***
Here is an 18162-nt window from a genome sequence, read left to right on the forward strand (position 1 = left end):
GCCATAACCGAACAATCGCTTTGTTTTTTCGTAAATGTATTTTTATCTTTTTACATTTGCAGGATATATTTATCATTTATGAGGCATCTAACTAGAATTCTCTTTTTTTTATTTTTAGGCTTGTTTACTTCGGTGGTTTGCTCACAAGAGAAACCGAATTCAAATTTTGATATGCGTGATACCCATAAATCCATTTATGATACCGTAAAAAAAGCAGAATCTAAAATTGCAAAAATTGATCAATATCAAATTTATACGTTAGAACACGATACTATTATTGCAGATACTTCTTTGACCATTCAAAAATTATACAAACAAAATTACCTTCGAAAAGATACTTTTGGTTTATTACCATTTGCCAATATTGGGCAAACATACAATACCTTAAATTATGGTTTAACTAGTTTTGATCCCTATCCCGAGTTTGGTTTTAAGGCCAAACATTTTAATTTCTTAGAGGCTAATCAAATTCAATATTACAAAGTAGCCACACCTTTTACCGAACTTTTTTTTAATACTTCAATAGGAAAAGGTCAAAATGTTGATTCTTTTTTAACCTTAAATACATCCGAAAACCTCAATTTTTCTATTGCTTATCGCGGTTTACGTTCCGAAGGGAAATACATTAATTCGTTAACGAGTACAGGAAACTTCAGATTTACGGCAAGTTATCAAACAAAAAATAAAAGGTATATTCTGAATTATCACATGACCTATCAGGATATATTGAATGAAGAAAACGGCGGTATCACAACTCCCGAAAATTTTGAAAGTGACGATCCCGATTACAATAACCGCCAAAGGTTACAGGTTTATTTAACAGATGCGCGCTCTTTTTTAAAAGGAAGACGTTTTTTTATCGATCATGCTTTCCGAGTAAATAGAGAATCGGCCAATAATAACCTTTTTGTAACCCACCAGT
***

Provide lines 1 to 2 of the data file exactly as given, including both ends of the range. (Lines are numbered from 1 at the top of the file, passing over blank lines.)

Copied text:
Here is an 18162-nt window from a genome sequence, read left to right on the forward strand (position 1 = left end):
GCCATAACCGAACAATCGCTTTGTTTTTTCGTAAATGTATTTTTATCTTTTTACATTTGCAGGATATATTTATCATTTATGAGGCATCTAACTAGAATTCTCTTTTTTTTATTTTTAGGCTTGTTTACTTCGGTGGTTTGCTCACAAGAGAAACCGAATTCAAATTTTGATATGCGTGATACCCATAAATCCATTTATGATACCGTAAAAAAAGCAGAATCTAAAATTGCAAAAATTGATCAATATCAAATTTATACGTTAGAACACGATACTATTATTGCAGATACTTCTTTGACCATTCAAAAATTATACAAACAAAATTACCTTCGAAAAGATACTTTTGGTTTATTACCATTTGCCAATATTGGGCAAACATACAATACCTTAAATTATGGTTTAACTAGTTTTGATCCCTATCCCGAGTTTGGTTTTAAGGCCAAACATTTTAATTTCTTAGAGGCTAATCAAATTCAATATTACAAAGTAGCCACACCTTTTACCGAACTTTTTTTTAATACTTCAATAGGAAAAGGTCAAAATGTTGATTCTTTTTTAACCTTAAATACATCCGAAAACCTCAATTTTTCTATTGCTTATCGCGGTTTACGTTCCGAAGGGAAATACATTAATTCGTTAACGAGTACAGGAAACTTCAGATTTACGGCAAGTTATCAAACAAAAAATAAAAGGTATATTCTGAATTATCACATGACCTATCAGGATATATTGAATGAAGAAAACGGCGGTATCACAACTCCCGAAAATTTTGAAAGTGACGATCCCGATTACAATAACCGCCAAAGGTTACAGGTTTATTTAACAGATGCGCGCTCTTTTTTAAAAGGAAGACGTTTTTTTATCGATCATGCTTTCCGAGTAAATAGAGAATCGGCCAATAATAACCTTTTTGTAACCCACCAGT